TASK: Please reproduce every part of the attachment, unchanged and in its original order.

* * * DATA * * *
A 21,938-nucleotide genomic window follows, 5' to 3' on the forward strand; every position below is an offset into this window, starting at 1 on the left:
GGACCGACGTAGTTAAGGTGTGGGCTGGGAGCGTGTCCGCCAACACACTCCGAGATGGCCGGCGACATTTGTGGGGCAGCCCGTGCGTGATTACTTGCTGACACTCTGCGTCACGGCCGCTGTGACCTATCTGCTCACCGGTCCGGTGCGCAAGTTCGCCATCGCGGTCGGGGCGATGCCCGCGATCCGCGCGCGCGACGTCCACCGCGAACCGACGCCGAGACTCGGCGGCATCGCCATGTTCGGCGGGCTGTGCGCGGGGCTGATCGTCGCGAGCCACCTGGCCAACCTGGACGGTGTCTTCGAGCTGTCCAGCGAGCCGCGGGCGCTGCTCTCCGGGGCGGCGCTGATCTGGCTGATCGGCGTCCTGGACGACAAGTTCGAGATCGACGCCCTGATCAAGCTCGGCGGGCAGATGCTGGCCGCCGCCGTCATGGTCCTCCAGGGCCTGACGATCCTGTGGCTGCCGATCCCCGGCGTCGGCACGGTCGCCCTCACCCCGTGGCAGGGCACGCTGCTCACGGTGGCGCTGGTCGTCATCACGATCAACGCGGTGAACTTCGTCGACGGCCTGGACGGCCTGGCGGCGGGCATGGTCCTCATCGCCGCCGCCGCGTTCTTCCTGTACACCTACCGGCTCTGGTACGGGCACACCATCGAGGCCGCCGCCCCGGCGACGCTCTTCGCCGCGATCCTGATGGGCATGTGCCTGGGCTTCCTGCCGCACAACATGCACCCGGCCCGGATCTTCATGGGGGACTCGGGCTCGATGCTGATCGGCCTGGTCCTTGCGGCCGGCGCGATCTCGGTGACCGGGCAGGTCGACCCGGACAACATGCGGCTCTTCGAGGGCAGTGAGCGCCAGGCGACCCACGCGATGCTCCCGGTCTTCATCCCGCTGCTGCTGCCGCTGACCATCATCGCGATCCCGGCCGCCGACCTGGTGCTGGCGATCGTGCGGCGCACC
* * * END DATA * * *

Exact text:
A 21,938-nucleotide genomic window follows, 5' to 3' on the forward strand; every position below is an offset into this window, starting at 1 on the left:
GGACCGACGTAGTTAAGGTGTGGGCTGGGAGCGTGTCCGCCAACACACTCCGAGATGGCCGGCGACATTTGTGGGGCAGCCCGTGCGTGATTACTTGCTGACACTCTGCGTCACGGCCGCTGTGACCTATCTGCTCACCGGTCCGGTGCGCAAGTTCGCCATCGCGGTCGGGGCGATGCCCGCGATCCGCGCGCGCGACGTCCACCGCGAACCGACGCCGAGACTCGGCGGCATCGCCATGTTCGGCGGGCTGTGCGCGGGGCTGATCGTCGCGAGCCACCTGGCCAACCTGGACGGTGTCTTCGAGCTGTCCAGCGAGCCGCGGGCGCTGCTCTCCGGGGCGGCGCTGATCTGGCTGATCGGCGTCCTGGACGACAAGTTCGAGATCGACGCCCTGATCAAGCTCGGCGGGCAGATGCTGGCCGCCGCCGTCATGGTCCTCCAGGGCCTGACGATCCTGTGGCTGCCGATCCCCGGCGTCGGCACGGTCGCCCTCACCCCGTGGCAGGGCACGCTGCTCACGGTGGCGCTGGTCGTCATCACGATCAACGCGGTGAACTTCGTCGACGGCCTGGACGGCCTGGCGGCGGGCATGGTCCTCATCGCCGCCGCCGCGTTCTTCCTGTACACCTACCGGCTCTGGTACGGGCACACCATCGAGGCCGCCGCCCCGGCGACGCTCTTCGCCGCGATCCTGATGGGCATGTGCCTGGGCTTCCTGCCGCACAACATGCACCCGGCCCGGATCTTCATGGGGGACTCGGGCTCGATGCTGATCGGCCTGGTCCTTGCGGCCGGCGCGATCTCGGTGACCGGGCAGGTCGACCCGGACAACATGCGGCTCTTCGAGGGCAGTGAGCGCCAGGCGACCCACGCGATGCTCCCGGTCTTCATCCCGCTGCTGCTGCCGCTGACCATCATCGCGATCCCGGCCGCCGACCTGGTGCTGGCGATCGTGCGGCGCACC